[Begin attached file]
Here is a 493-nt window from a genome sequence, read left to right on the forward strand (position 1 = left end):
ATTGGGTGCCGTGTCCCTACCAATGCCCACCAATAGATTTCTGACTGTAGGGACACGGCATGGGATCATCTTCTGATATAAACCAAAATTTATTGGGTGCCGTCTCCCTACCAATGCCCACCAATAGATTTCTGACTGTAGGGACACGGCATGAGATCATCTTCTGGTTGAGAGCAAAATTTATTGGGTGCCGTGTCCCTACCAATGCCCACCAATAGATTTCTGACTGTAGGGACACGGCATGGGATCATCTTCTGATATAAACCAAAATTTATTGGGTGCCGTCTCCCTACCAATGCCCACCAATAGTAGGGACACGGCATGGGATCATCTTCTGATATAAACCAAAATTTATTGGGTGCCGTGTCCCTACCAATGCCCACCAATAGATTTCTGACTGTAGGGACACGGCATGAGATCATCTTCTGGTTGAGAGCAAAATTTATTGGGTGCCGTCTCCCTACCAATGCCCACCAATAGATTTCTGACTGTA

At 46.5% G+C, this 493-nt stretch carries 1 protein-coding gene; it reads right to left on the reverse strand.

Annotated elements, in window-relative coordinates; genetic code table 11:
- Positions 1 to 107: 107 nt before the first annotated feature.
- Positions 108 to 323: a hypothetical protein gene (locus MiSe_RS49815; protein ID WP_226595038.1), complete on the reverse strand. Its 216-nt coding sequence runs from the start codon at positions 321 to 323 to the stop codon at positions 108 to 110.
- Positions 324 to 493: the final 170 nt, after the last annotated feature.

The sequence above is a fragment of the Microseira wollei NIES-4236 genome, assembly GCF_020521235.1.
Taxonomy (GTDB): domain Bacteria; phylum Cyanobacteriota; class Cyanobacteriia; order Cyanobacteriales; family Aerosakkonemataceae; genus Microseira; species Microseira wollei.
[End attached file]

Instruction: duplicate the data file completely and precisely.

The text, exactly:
Here is a 493-nt window from a genome sequence, read left to right on the forward strand (position 1 = left end):
ATTGGGTGCCGTGTCCCTACCAATGCCCACCAATAGATTTCTGACTGTAGGGACACGGCATGGGATCATCTTCTGATATAAACCAAAATTTATTGGGTGCCGTCTCCCTACCAATGCCCACCAATAGATTTCTGACTGTAGGGACACGGCATGAGATCATCTTCTGGTTGAGAGCAAAATTTATTGGGTGCCGTGTCCCTACCAATGCCCACCAATAGATTTCTGACTGTAGGGACACGGCATGGGATCATCTTCTGATATAAACCAAAATTTATTGGGTGCCGTCTCCCTACCAATGCCCACCAATAGTAGGGACACGGCATGGGATCATCTTCTGATATAAACCAAAATTTATTGGGTGCCGTGTCCCTACCAATGCCCACCAATAGATTTCTGACTGTAGGGACACGGCATGAGATCATCTTCTGGTTGAGAGCAAAATTTATTGGGTGCCGTCTCCCTACCAATGCCCACCAATAGATTTCTGACTGTA

At 46.5% G+C, this 493-nt stretch carries 1 protein-coding gene; it reads right to left on the reverse strand.

Annotated elements, in window-relative coordinates; genetic code table 11:
- Positions 1 to 107: 107 nt before the first annotated feature.
- Positions 108 to 323: a hypothetical protein gene (locus MiSe_RS49815; protein ID WP_226595038.1), complete on the reverse strand. Its 216-nt coding sequence runs from the start codon at positions 321 to 323 to the stop codon at positions 108 to 110.
- Positions 324 to 493: the final 170 nt, after the last annotated feature.

The sequence above is a fragment of the Microseira wollei NIES-4236 genome, assembly GCF_020521235.1.
Taxonomy (GTDB): domain Bacteria; phylum Cyanobacteriota; class Cyanobacteriia; order Cyanobacteriales; family Aerosakkonemataceae; genus Microseira; species Microseira wollei.